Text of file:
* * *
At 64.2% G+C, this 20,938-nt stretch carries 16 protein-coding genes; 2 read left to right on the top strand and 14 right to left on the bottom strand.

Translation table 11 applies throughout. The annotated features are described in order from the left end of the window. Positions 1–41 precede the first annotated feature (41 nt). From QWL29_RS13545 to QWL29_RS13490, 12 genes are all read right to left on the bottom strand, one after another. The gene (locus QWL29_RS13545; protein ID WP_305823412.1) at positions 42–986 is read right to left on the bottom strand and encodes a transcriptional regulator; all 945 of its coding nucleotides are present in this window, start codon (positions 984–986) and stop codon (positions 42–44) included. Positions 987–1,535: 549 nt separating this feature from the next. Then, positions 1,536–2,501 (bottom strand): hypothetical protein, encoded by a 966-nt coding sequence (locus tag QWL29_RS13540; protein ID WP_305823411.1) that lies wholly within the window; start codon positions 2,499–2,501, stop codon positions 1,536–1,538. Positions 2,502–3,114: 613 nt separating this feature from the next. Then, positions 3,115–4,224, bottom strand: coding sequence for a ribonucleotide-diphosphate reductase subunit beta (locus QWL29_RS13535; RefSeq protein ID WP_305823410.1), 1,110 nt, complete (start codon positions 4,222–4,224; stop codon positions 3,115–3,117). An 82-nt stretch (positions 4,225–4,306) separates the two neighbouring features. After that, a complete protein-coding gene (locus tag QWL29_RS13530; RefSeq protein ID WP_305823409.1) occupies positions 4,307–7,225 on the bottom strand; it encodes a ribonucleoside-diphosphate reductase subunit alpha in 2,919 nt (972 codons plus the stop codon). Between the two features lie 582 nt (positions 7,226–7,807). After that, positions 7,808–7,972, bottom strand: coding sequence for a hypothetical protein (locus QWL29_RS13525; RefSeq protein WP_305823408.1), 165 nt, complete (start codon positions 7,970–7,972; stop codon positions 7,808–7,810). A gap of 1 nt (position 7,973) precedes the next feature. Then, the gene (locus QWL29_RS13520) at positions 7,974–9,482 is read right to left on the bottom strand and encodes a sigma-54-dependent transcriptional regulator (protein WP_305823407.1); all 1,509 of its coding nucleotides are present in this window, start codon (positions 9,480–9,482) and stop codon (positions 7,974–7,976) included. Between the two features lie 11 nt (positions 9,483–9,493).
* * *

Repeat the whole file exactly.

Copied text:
At 64.2% G+C, this 20,938-nt stretch carries 16 protein-coding genes; 2 read left to right on the top strand and 14 right to left on the bottom strand.

Translation table 11 applies throughout. The annotated features are described in order from the left end of the window. Positions 1–41 precede the first annotated feature (41 nt). From QWL29_RS13545 to QWL29_RS13490, 12 genes are all read right to left on the bottom strand, one after another. The gene (locus QWL29_RS13545; protein ID WP_305823412.1) at positions 42–986 is read right to left on the bottom strand and encodes a transcriptional regulator; all 945 of its coding nucleotides are present in this window, start codon (positions 984–986) and stop codon (positions 42–44) included. Positions 987–1,535: 549 nt separating this feature from the next. Then, positions 1,536–2,501 (bottom strand): hypothetical protein, encoded by a 966-nt coding sequence (locus tag QWL29_RS13540; protein ID WP_305823411.1) that lies wholly within the window; start codon positions 2,499–2,501, stop codon positions 1,536–1,538. Positions 2,502–3,114: 613 nt separating this feature from the next. Then, positions 3,115–4,224, bottom strand: coding sequence for a ribonucleotide-diphosphate reductase subunit beta (locus QWL29_RS13535; RefSeq protein ID WP_305823410.1), 1,110 nt, complete (start codon positions 4,222–4,224; stop codon positions 3,115–3,117). An 82-nt stretch (positions 4,225–4,306) separates the two neighbouring features. After that, a complete protein-coding gene (locus tag QWL29_RS13530; RefSeq protein ID WP_305823409.1) occupies positions 4,307–7,225 on the bottom strand; it encodes a ribonucleoside-diphosphate reductase subunit alpha in 2,919 nt (972 codons plus the stop codon). Between the two features lie 582 nt (positions 7,226–7,807). After that, positions 7,808–7,972, bottom strand: coding sequence for a hypothetical protein (locus QWL29_RS13525; RefSeq protein WP_305823408.1), 165 nt, complete (start codon positions 7,970–7,972; stop codon positions 7,808–7,810). A gap of 1 nt (position 7,973) precedes the next feature. Then, the gene (locus QWL29_RS13520) at positions 7,974–9,482 is read right to left on the bottom strand and encodes a sigma-54-dependent transcriptional regulator (protein WP_305823407.1); all 1,509 of its coding nucleotides are present in this window, start codon (positions 9,480–9,482) and stop codon (positions 7,974–7,976) included. Between the two features lie 11 nt (positions 9,483–9,493).